• Suitably processed or transformed values for original digital content 111 A and altered digital content 112 Bn.
    • For a first example, not intended to be limiting in any way, the data representing original digital content 111 A and altered digital content 112 Bn might be filtered before processing, such as using a low-pass filter F[ ], or a sequence of such filters Fn[ ]. In such cases, earlier such filters Fn (with relatively lower values of n) might be used to arrive at a coarse-grain deformation bringing F[Bn] close to F[A], at which point the method may be re-performed with later such filters Fn (with relatively higher values of n) to arrive at a finer-grain deformation bringing Bn close to A.
    • For a second example, not intended to be limiting in any way, the data representing original digital content 111 A and altered digital content 112 Bn might be processed to determine their gradients G[ ]. In such cases, the method might be performed to arrive at a coarse-grain registration of edges in G[Bn] and G[A], at which point the method may be re-performed to arrive at an unfiltered deformation bringing Bn close to A.
    • For a third example, not intended to be limiting in any way, the data representing original digital content 111 A and altered digital content 112 Bn might be processed to alter their color gamuts or other perceivable features. In such cases, the method might be performed to arrive at a coarse-grain registration bringing Bn close to A as perceived by an end viewer, at which point the method may be re-performed to arrive at a more fine-grained registration bringing Bn close to A.

As described below, the method 200 performs the steps between the flow point 210 and the flow point 220 repeatedly for steps numbered n=1 to N, until a termination condition is reached. In a first preferred embodiment, the termination condition is deemed to be reached when s(A, dn(Bn))<S. A preferred value for S is between about 0.5 and about 1.5 pixels or voxels. In a second preferred embodiment, the termination condition is deemed to be reached when s(A, dn+1 (Bn+1))/s(A, dn(Bn))>R. A preferred value for R is about 0.95 and about 0.9995.

At a step 211, the method 200 defines a transformation dn( ), for n>0. To perform this step, the method 200 performs the following sub-steps:

    • At a sub-step 211 a, the method 200 selects a set of parameters pn defined for n. That is, the parameters pn are allowed to have (nonzero) values defined for them.
    • At a sub-step 211 b, the method 200 selects a set of values pn* for the parameters pn defined for n. That is, the parameters pn are set to the values pn*.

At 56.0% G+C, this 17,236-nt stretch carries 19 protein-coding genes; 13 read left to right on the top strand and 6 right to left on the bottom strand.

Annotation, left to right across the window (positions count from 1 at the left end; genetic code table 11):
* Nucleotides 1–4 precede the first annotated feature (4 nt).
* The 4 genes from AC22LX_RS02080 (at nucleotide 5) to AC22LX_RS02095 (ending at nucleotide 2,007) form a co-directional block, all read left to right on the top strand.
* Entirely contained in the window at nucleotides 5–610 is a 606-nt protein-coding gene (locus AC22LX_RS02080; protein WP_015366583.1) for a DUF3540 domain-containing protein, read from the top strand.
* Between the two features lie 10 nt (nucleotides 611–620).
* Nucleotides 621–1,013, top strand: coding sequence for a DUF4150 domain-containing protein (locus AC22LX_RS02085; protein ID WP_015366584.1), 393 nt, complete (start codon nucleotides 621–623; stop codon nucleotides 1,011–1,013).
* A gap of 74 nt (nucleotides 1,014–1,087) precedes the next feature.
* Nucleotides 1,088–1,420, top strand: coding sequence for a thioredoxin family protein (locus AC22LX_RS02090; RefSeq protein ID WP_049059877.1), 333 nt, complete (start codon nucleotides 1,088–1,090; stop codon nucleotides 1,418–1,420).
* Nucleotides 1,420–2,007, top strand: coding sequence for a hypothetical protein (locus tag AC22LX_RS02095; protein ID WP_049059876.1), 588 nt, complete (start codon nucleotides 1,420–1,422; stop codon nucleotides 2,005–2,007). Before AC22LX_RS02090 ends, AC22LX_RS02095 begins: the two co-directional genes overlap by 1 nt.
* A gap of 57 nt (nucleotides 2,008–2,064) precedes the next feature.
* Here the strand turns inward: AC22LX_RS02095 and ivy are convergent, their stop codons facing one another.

• The method 200 selects the values pn* to minimize a distance value Sn=s(A, dn(Bn−1)). That is, the values pn* are selected so that Sn is the minimum value possible, given that only the parameters pn are allowed to have non-zero values defined for them.
    • As part of this sub-step, the external source 107 of transformation suggestions might assist the method 200, either by assisting or directing the selection of pn*, by assisting or directing the definition of dn( ), or by assisting or directing the evaluation of Sn.

In one embodiment, dn( ) might represent a linear-algebraic or other sum of transformations, responsive to a set of basic transformations selected by nonzero values of pn*, where pn represents those parameters allowed to be nonzero at step n.

At a step 212, the method 200 defines the function en( ) as the composition of all dj( ), for j≦n. Thus, eo( ) is the identity function, and en+1( )=dn+1(en( )), and en+1(Bo)=dn+1(en(Bo)).

At a step 213, the method 200 determines if the termination condition is reached. As noted above, in a first preferred embodiment, the termination condition is deemed to be reached when Sn<S. In a second preferred embodiment, the termination condition is deemed to be reached when Sn+1/Sn>R.

If the termination condition is reached, the method 200 continues with the flow point 220. If not, the method 200 iterates with the next value of n after the flow point 210.

Those skilled in the art would recognize, after perusal of this application, that the steps of the method 200 following the flow point 210 are similar to MRI registration, but with substantial differences involving distinctions between media streams and the static information that MRI registration is known to be applied to.

First, since the original digital content 111 and the post-attack digital content 112 both represent time-varying sequences, the method 200 involves registration both of individual elements of those sequences, as well as of the sequences themselves. Thus, the method 200 involves more than merely registration of (for example) individual frames of a movie, but also must register the ordering and timing of those frames. This is more involved than mere registration of two 3D objects. For example, a movie is a sequence of 2D objects, but the third dimension (time) has special properties. Thus for example, a time dimension might allow substantially severe local distortions (such as for example inserting or skipping an entire frame), but probably would not allow even moderate global distortions (such as a generically faster speed of motion), while in contrast, the spatial dimensions might allow moderate distortions both locally and globally.